Unions at a loss as mining task team fails to deliver
While 32 000 mine workers’ jobs are in jeopardy, mining unions are at their wits’ end because a task team that is meant to stop retrenchments in the industry has not met once since it was appointed in August.
The task team was the initiative of former mineral resources minister Ngoako Ramatlhodi.
The jobs massacre is now looming mainly in the so-called steel-feed metals sector: iron ore, chromium and manganese mines.
Of the 11 300 workers in iron ore mines, about 3 600 will lose their jobs in the next two months. In Mpumalanga, the owners of Dilokong chromium mine, near Burgersfort, which employs about 2 000 workers, are planning to close the mine.
Dilokong has been struggling since October last year, and was hit by a strike by about 254 underground workers, who were dismissed in December. The entire workforce was locked out by management, but when they returned in the first week of January, the National Union of Mineworkers (NUM) was informed that the mine was being closed down.
“We think the mine is being closed to get the union out of the workplace,” said Philip Vilakazi, provincial chairperson of the NUM in Limpopo.
It’s also clear that Mineral Resources Minister Mosebenzi Zwane will put pressure on the owners of the mine, ASA Metals, to change their plans.
“We are in contact with them, but we think it’s unnecessary to close the mine,” Zwane told City Press stablemate Rapport on Thursday.
Zwane said that, in the coming weeks, “we will be struggling with the number of mining companies approaching us because of the resources crisis”.
Zwane is meeting with representatives of the NUM and the management of Dilokong on Tuesday to discuss the mine’s future. He is empowered to grant the mining licence to another company if he feels that ASA Metals is not complying with its conditions set out in the licence.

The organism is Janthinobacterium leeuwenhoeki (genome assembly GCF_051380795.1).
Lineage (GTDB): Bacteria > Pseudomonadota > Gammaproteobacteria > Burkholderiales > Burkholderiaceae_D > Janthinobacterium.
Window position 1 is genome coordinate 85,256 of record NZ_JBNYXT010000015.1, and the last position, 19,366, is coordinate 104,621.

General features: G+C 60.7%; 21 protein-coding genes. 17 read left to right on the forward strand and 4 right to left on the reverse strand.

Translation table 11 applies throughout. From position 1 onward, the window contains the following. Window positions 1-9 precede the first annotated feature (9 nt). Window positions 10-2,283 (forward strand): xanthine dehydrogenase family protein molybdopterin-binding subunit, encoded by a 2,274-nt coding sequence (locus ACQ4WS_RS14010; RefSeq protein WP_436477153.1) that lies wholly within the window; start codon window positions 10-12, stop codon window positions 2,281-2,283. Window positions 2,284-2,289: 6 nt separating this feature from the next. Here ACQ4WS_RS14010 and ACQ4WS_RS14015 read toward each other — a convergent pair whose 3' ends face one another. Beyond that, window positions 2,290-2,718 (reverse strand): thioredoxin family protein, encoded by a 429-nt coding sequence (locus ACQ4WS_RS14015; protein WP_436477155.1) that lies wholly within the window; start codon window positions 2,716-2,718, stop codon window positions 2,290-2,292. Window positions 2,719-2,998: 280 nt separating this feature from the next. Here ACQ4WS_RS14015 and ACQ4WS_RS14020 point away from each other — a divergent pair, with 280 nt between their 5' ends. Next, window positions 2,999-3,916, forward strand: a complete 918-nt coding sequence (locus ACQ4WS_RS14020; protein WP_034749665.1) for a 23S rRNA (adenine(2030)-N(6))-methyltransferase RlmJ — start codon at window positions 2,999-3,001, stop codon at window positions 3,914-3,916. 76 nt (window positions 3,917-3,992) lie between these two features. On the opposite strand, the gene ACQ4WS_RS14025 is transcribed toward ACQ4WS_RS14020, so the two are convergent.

Ironically, the government owns 40% of the mine. The only other partner in ASA Metals is Sinosteel, a Chinese steel producer.
However, Zwane’s motives are also under suspicion.
It was revealed this week that he was present when a negotiating team from a Gupta family controlled company, Tegeta, met with Glencore in Baar, Switzerland, to negotiate the sale of Optimum Coal Mine to Tegeta.
Glencore was bullied by Eskom to sell Optimum because of a fine of R2 billion imposed on Optimum. This resulted in Optimum being placed under business rescue.
Zwane said a subcommittee of the working group that was established last year was looking at plans to prevent job cuts, such as the relocation of excess mine workers and the retraining of other workers.
But unions say the task team that must carry out these plans has not met at all since it was appointed by Zwane’s predecessor last year.
But even if the task team had been up and running, very little can be done to prevent Kumba’s Sishen mine’s workforce being cut by almost half by terminating the services of 2 633 permanent workers and 1 300 contract workers because of the predictions by the World Bank and others that it would take years before the price of iron ore recovered.
The three largest producers are in fact continuing to increase production in Western Australia and Brazil, and it was not out of the question that the price would fall more before it stabilised.
The bank expected the average price this year to be about $42 (R670) a ton, compared with $55.80 last year.
The irony is that Sishen’s staff members each received a bonus of R576 045 four years ago related to the company’s BEE plan. At the time, it was the country’s richest mine, and allowed Kumba to distribute R14.5 billion in dividends that year.
This brought unprecedented prosperity to Kathu, the mining town in the Northern Cape, where workers at Sishen and other iron ore mines in the region live, but this week there was a feeling of gloom hanging over the town.
“There has been talk of Sishen being completely closed and that Kumba will only keep Kolomela, the group’s new iron ore mine near Prieska, in operation,” a resident of the town told Rapport.
Meanwhile, Khumani mine – which belongs to Patrice Motsepe’s African Rainbow Minerals – is retrenching 250 workers. The mine lies southeast of Sishen.
Aveng Moolmans, a mining contractor who does work for Sishen, is going to dismiss 600 people, and Tau Mining, also a mining contractor, will reduce its workforce by 175 people.